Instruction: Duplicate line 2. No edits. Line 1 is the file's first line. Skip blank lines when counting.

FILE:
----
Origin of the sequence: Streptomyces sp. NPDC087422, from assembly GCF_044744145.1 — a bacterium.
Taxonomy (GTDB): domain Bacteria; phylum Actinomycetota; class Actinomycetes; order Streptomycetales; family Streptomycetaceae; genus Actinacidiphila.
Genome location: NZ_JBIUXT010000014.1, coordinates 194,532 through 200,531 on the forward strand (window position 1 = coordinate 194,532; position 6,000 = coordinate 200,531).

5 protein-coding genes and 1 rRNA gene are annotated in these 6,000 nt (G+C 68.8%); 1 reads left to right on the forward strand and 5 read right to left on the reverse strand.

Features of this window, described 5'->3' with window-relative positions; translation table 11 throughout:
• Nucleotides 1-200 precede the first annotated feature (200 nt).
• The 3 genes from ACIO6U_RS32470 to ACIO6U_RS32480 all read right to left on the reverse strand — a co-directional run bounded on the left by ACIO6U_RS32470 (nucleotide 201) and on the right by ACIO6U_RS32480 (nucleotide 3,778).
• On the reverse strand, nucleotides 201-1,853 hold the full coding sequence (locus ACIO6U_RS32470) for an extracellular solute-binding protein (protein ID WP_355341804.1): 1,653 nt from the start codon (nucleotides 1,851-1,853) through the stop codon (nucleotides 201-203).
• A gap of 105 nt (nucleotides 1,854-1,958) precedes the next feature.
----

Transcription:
Taxonomy (GTDB): domain Bacteria; phylum Actinomycetota; class Actinomycetes; order Streptomycetales; family Streptomycetaceae; genus Actinacidiphila.